“Abram went as the Lord directed him.” —Genesis 12:4
When Abram was seventy-five years old, the Lord told him to take his family and all his possessions, leave his homeland, and go to a place which would later be shown him (Gn 12:1, 4-5). Abram obeyed. What would you do if you were given a similar command?
The Lord commanded St. Joseph in a dream: “Get up, take the Child and His mother, and flee to Egypt” (Mt 2:13). “Joseph got up and took the Child and His mother and left that night for Egypt” (Mt 2:14). Would you obey as Joseph obeyed?
The Lord told the Blessed Virgin Mary, a teenage girl, to give up her future plans and conceive God by the power of the Holy Spirit (Lk 1:31ff). Can the Lord do anything He wants with your future?
Because of your obedient love for the Lord, are you willing to move, move immediately, and move everything? When we accept Jesus as Lord of our lives, we abandon ourselves to Him. We invite Him to do anything He wants with us at any time. We “live no longer” for ourselves “but for Him” (2 Cor 5:15). Under His lordship, we have lost our lives (see Lk 9:24). We can say with St. Paul: “It is no longer I who live, but Christ Who lives in me” (Gal 2:20, RSV-CE).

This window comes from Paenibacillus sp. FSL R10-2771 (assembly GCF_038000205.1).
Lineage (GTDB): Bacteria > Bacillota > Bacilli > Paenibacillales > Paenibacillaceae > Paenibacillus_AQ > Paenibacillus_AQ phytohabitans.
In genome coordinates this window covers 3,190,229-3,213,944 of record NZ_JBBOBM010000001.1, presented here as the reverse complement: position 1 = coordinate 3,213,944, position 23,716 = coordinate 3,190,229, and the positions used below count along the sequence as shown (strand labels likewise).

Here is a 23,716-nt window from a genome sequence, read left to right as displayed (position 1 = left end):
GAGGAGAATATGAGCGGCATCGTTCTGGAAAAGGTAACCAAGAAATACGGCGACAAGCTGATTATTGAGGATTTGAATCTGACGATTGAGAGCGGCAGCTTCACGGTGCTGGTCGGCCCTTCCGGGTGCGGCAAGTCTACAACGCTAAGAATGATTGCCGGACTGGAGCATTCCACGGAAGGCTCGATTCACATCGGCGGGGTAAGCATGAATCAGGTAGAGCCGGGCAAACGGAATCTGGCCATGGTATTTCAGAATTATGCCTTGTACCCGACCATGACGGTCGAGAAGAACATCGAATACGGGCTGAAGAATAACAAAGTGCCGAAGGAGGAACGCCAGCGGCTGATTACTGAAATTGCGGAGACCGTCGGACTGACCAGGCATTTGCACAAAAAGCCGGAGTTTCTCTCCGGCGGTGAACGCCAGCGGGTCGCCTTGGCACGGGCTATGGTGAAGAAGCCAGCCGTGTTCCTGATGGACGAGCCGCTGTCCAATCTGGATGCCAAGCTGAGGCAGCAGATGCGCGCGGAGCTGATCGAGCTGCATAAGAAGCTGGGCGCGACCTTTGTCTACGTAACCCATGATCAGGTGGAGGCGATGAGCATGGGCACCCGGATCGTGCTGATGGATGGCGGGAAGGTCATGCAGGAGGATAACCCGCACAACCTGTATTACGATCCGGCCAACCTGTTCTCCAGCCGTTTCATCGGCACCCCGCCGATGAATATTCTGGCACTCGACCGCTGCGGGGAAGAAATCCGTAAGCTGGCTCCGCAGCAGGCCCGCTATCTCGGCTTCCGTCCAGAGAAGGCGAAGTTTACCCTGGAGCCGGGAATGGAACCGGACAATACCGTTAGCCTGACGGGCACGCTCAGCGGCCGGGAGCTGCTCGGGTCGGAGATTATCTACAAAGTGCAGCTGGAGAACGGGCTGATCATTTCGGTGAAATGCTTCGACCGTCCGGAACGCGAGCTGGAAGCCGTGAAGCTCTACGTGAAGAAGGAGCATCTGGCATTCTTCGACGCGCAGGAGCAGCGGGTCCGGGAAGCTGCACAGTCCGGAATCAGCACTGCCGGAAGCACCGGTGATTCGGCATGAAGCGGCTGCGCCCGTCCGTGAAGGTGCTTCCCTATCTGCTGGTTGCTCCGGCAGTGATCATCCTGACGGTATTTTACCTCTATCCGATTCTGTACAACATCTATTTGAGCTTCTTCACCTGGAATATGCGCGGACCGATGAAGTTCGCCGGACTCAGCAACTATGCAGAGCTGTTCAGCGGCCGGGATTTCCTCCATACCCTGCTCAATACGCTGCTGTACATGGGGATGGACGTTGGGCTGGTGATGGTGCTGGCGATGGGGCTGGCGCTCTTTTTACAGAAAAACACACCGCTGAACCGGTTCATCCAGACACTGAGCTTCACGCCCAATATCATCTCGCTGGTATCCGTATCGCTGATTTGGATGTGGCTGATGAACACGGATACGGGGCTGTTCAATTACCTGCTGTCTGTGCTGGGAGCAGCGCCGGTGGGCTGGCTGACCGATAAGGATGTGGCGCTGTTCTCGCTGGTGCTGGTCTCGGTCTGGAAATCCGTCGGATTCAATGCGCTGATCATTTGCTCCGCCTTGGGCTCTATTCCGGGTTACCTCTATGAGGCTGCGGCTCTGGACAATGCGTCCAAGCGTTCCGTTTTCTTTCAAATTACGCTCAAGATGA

Prayer: Jesus, You gave Your life for me. I give my life for You.
Promise: “If you want to avoid judgment, stop passing judgment.” —Mt 7:1
Praise: Fr. Juan, suffering from terminal cancer, witnessed to his faith in Jesus by proclaiming: “I don’t know what the future holds, but I know Who holds the future.”
Reference: (Check out www.presentationministries.com for a list of all the retreats being offered this summer as part of the Forty Day Discipleship Program.)
Rescript: "In accord with the Code of Canon Law, I hereby grant the Nihil Obstat for the publication One Bread, One Body covering the time period from June 1, 2023, through July 31, 2023. Reverend Steve J. Angi, Chancellor, Vicar General, Archdiocese of Cincinnati, Cincinnati, Ohio December 14, 2022"
The Nihil Obstat ("Permission to Publish") is a declaration that a book or pamphlet is considered to be free of doctrinal or moral error. It is not implied that those who have granted the Nihil Obstat agree with the contents, opinions, or statements expressed.